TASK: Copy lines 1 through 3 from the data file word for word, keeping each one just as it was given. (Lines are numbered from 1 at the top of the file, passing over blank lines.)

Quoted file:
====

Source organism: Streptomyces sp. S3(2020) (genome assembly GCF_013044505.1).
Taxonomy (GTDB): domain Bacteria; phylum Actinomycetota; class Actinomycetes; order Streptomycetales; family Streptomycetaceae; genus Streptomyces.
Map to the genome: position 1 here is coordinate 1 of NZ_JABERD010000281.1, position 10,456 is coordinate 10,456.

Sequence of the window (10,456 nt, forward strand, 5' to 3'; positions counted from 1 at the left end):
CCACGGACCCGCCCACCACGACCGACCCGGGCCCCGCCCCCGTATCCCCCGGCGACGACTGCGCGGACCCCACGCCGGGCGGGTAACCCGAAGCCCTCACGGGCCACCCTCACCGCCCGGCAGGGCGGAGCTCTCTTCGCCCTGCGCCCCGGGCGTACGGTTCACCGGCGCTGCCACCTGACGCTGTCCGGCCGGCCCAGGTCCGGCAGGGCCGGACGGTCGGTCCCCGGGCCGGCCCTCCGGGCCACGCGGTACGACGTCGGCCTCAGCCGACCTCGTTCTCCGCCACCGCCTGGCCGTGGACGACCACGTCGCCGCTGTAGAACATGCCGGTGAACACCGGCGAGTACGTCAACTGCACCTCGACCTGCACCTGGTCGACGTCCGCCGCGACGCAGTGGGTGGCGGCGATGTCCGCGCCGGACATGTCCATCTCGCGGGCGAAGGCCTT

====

Source organism: Streptomyces sp. S3(2020) (genome assembly GCF_013044505.1).
Taxonomy (GTDB): domain Bacteria; phylum Actinomycetota; class Actinomycetes; order Streptomycetales; family Streptomycetaceae; genus Streptomyces.
Map to the genome: position 1 here is coordinate 1 of NZ_JABERD010000281.1, position 10,456 is coordinate 10,456.